Conan who?

Shaun White may still be rocking his gold, but the Peacock network is flaunting its own silver medal today, strutting like it just nailed a Double McTwist. In a sense, it did.

With almost 190 million Americans having watched Vancouver’s triumphs and tragedies, the 2010 Olympics drew the second-best TV ratings ever for a Winter Games, leading NBC Universal chief Jeff Zucker on Monday to declare it “one of the high moments in the history of this great company.”

The viewing masses, lured by Team USA’s podium potency, an epic hockey border war and emotional moments like a Canadian skater who somehow leaped beyond the gravity of her mother’s death, gave NBC a financial boon with more sparkle than Julia Mancuso’s tiara.

And the synchronicity of all that televised drama? Let’s just say that roughly two weeks ago NBC’s honchos were sweating — and sweating and sweating – like torch holder Wayne Gretzky on opening night.

In late January, NBC was so dogged by its Jay Leno/Conan O’Brien late-night fiasco, its shrinking prime-time audiences and the festering advertising downturn that the New York Times labeled it a network “in shambles.” Then, along came Bode and Lindsey and a scruffy goalie from Buffalo.

“It would be overstating it to say the Olympics saved NBC. But the Olympics were able to give credibility back to NBC,” said Bill Carroll, a vice president at the New York media-buying firm Katz Television Group. Thanks to the Games, millions of TV watchers “remembered that NBC existed,” he said.


The cost for that brand re-awakening was fairly hefty. NBC paid $820 million for the rights to broadcast this year’s games. NBC Sports Chairman Dick Ebersol recently acknowledged that NBC could lose $200 million on its Vancouver coverage. Yet industry experts called the network’s spending a “wise” and “good investment.

“They could not have known when they made the investment (in 2003) that they would need, in essence, what football players call a ‘Hail Mary’ pass,” Carroll said. At the end of the TV season, “they may not win the (ratings) game but they won’t be embarrassed.”

Over the two weeks of the Olympics, NBC’s prime-time telecasts twice beat FOX’s “American Idol” — the first time any program has outdrawn Simon Cowell’s scowl since May 2004. The only higher-rated Winter Games were the 1994 Olympics in Lillehammer, Norway.

Viewer attention on Vancouver was so intense that NBC began selling additional advertising slots as the games rolled on, said Peter Gardiner, a partner and chief media officer at Deutsch Inc., a New York ad agency representing some of those Olympic-commercial-buying companies.

“We saw and took advantage of opportunities during the games for some our clients,” Gardiner said.

“Even though it was probably a money loser for the Olympics on NBC network alone, it helped the overall network, the affiliates and the cable nets who carried the Olympics,” Gardiner said. “It also provided quite a trampoline from which to promote NBC shows.”

The timing could not have been better, as NBC is shifting to an all-new prime-time lineup this week after its decision in January to cancel Leno’s 10 p.m. show and return him to his late-night slot on “The Tonight Show.”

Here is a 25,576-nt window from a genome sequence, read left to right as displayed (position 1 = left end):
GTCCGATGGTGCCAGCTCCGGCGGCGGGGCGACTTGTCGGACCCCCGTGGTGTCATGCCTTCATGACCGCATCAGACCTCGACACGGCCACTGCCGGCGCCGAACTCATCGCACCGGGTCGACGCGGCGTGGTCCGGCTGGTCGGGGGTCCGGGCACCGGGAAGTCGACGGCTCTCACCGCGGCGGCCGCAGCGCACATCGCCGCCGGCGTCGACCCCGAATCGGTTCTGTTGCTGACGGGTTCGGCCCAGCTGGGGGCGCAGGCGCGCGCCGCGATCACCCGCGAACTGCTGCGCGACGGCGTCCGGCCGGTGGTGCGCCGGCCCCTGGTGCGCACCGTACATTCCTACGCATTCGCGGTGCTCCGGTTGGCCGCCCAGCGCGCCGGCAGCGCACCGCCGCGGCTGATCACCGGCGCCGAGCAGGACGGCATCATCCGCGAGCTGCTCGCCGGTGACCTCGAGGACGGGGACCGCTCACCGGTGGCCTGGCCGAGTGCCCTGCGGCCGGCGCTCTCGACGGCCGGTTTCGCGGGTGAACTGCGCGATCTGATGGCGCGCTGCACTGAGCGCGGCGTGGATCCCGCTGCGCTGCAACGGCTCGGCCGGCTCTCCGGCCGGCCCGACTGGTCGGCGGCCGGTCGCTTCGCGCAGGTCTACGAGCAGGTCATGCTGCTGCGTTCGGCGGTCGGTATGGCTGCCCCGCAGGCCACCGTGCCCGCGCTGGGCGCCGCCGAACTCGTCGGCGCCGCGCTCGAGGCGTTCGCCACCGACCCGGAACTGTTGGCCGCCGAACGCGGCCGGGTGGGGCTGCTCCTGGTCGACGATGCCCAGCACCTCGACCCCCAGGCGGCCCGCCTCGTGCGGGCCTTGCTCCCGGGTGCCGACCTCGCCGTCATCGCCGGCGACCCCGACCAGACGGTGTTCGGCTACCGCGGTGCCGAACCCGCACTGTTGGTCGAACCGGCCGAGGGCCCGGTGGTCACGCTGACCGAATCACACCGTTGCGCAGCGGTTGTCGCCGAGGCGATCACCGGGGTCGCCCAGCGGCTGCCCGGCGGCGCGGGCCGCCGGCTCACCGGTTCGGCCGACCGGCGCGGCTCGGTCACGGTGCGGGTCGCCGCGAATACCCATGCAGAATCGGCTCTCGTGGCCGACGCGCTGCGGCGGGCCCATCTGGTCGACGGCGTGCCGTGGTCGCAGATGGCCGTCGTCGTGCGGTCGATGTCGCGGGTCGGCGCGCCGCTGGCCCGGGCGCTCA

Almost 75 million people tuned into the Vancouver Games on NBC cable affiliates USA, CNBC and MSNBC — a record for any Winter Olympics in what Zucker called “a cross-company victory.”

In his all-hands letter, Zucker also noted that the sunny ratings numbers rose at a time when many consumers opted to follow the Olympics on the Internet instead of waiting for NBC’s taped coverage. NBC made real-time results and some video available on its affiliated Web site.

“These Games were a great digital success, online and mobile, whether judged in unique visitors, page views, or video streams,” Zucker said in his memo. “I think we’ll look back on Vancouver as marking the point when mobile video finally lived up to its promise.”

Yet NBC’s tape-delayed programming decisions that turned off many Olympic fans, said Allen Vartazarian, co-founder of, a social networking Web site for entertainers. He previously worked for NBC Universal in its strategic planning division.

“Viewers actually seem to have been extremely upset that (many of) the events were not shown live,” Vartazarian said.  “Today, we live in a real-time society that demands instant access to information. By not showing (all) the events live, NBC set itself up for failure and viewer frustration.  What’s the point of watching the men’s 500-meter speed skating final when you already found out that Apollo Ohno was disqualified?”

“NBC’s investment in the Vancouver games is a good step for their long-term recovery strategy, however, coverage of the games does not guarantee a comeback for the network in any way whatsoever,” Vartazarian said. “The network’s recovery will hinge on many more factors which must be addressed” — such as quality programming and better mobile presence and a keener grasp of the Web.

Indeed, a Twitter-generated survey of 2,698 Olympic viewers which found that, as of Feb. 28, 74 percent of the respondents disapproved of NBC’s coverage from Vancouver.

One respondent – “meatmanmike” – tweeted: “now that the Olympics are over, that slight urge to turn NBC on is gone. The Leno commercials were making me wince and gag.”

Not surprisingly, during Leno’s first week back in his old timeslot, the show is featuring appearances by White, Vonn and short-track star Apolo Anton Ohno.

“By the choice of those guests, they are able to do an extension of the Olympics,” said Carroll, of the Katz Television Group. “Not only was NBC helped by the Olympics themselves, they were helped by the timing of the Olympics.”


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